A proposal to significantly increase the use of military tribunals in Colombia would lead to impunity for human rights violations, said NGO Human Rights Watch (HRW) Monday.
The plans to expand military jurisdiction over cases of abuses by security forces, which are contained in a justice system reform bill currently in its last congressional stage, would “dramatically reverse” progress made in investigating human rights violations, claimed the New York-based organization.
Jose Miguel Vivanco, the group’s Americas Division director, said in an open letter to Colombian President Juan Manuel Santos, “This article (…) directly violates jurisprudence by Colombia’s high courts and the Inter-American Court of Human Rights, as well the views espoused by other relevant human rights bodies. (…) And by virtually guaranteeing impunity for human rights violations, [the justice system reform bill] could ultimately expose Colombia to investigations by the International Criminal Court.”
The reform bill proposes that all acts committed during military operations are presumed to be related to service, in direct contradiction with multiple rulings and decisions by Colombia’s Constitutional Court, Supreme Court and Superior Council of the Judicature. In cases referenced by HRW, the courts have stated human rights violations and other conduct “contrary to the constitutional function of the security forces” are never related to service, and so must always be investigated, prosecuted and judged by the civilian justice system.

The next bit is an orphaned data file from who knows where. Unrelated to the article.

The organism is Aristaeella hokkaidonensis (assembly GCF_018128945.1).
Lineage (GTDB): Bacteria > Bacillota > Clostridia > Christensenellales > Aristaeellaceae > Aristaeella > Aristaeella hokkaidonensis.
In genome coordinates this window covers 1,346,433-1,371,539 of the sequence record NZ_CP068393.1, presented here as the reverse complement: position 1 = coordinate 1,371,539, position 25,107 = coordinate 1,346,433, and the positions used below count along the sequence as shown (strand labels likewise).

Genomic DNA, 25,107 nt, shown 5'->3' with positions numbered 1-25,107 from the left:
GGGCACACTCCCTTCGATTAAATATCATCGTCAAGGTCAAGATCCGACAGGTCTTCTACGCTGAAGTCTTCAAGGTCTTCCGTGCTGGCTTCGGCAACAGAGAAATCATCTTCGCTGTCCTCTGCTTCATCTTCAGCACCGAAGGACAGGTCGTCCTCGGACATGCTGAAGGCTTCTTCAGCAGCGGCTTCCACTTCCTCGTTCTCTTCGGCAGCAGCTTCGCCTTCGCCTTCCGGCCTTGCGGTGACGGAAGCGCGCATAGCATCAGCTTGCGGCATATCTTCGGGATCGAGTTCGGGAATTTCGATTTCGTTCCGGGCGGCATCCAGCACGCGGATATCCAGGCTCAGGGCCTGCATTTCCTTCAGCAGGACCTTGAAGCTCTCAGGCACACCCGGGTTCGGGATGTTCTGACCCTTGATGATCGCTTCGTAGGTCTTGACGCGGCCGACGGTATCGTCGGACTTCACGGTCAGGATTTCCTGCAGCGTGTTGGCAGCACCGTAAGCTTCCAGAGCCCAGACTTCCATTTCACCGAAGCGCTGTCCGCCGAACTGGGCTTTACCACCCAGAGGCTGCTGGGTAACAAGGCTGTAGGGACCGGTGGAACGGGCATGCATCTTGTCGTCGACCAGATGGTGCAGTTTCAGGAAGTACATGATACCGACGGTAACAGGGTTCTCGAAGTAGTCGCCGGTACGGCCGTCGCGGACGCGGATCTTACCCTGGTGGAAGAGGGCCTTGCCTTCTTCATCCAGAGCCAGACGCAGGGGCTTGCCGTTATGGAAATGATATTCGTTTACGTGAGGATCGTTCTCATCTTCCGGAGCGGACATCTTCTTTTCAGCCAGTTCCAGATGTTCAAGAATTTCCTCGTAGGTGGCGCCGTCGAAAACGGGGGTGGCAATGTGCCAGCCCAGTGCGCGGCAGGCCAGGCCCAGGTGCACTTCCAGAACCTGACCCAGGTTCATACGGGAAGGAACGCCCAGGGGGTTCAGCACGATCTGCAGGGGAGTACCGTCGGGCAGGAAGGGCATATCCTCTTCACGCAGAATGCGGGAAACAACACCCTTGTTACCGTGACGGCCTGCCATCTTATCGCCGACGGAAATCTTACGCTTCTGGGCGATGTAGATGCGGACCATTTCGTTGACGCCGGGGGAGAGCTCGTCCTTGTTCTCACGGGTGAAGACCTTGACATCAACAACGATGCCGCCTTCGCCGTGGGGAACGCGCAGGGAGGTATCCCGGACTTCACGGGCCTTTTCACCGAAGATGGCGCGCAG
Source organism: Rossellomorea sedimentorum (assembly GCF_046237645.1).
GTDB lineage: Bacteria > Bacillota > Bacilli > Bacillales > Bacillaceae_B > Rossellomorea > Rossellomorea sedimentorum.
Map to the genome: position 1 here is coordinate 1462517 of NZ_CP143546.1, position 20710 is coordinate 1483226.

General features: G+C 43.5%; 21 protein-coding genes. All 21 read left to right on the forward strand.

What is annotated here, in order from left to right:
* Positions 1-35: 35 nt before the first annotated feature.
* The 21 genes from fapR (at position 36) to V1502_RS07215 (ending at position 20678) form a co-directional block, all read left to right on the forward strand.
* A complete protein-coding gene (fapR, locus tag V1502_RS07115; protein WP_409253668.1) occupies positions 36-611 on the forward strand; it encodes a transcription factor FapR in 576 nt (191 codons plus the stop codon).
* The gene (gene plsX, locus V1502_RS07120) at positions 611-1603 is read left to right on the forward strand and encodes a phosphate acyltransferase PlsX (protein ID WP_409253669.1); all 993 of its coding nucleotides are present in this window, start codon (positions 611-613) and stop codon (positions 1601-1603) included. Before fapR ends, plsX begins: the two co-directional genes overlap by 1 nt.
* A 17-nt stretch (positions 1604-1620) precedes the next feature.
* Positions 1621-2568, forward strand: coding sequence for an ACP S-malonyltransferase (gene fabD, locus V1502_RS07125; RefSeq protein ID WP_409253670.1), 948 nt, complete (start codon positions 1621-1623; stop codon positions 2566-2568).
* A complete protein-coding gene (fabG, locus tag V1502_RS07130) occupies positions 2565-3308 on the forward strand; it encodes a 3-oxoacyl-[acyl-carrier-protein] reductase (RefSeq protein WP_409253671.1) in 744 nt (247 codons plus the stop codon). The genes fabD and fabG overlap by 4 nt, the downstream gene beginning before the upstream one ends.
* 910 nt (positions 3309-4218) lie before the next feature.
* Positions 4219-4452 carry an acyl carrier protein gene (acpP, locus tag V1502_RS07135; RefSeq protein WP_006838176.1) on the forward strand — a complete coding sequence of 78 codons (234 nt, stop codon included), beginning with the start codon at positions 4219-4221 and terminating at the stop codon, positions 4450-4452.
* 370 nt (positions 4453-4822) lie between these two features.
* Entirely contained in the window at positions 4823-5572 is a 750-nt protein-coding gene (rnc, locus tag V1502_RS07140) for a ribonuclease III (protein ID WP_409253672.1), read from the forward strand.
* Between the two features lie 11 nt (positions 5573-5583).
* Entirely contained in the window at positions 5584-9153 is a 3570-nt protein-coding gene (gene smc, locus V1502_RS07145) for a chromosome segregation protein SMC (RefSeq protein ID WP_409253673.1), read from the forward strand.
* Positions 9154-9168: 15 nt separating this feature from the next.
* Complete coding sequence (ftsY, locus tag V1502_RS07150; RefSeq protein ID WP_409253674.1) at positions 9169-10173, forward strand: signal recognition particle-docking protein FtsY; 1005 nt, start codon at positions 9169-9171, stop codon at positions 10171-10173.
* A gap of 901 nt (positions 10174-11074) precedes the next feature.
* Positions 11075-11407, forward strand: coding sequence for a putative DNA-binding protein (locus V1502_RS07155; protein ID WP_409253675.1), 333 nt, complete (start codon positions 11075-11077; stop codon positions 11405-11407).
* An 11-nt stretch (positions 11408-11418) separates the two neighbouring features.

The Inter-American Court of Human Rights has also stated, “Regarding situations that violate the human rights of civilians, military jurisdiction cannot operate under any circumstances.”
Vivanco said, “The very structure of the military justice system fundamentally inhibits it from independently and impartially administering justice for cases of human rights violations. Military courts are comprised of active or retired members of the security forces. The hierarchical nature of the military, an institution founded on a strict chain of command, clearly limites active or retired military officials’ capacity fo impartially judge members of their current or former ranks.”
Colombia’s military justice system had long failed to hold perpetrators of human rights violations accountable, said Vivanco, highlighting the lack of convictions against those responsible for “false positives” — a term used to describe soliders murdering civilians then dressing them in guerrilla clothing to inflate their kill rate.
Colombia’s Defense Minister Juan Carlos Pinzon has defended the proposals, claiming cases of human rights violations will be referred to civilian courts once it has been proved that such a violation occurred. But HRW was highly skeptical. “Military judges lack the independence and impartiality to decide whether an alleged crime constitutes a human rights violation,” said Vivanco, adding,”Moreover, the ability of military judges to make these decisions in an impartial manner is further undermined by a history of pressure and threats against military judges who have transferred abuse cases to civilian jurisdiction.”
Colombia’s highest criminal court and highest administrative court have both withdrawn their support for the proposed justice system reform because it hands too much power to the government, they claim, and amounts to an “attack on the structure of the democratic state.”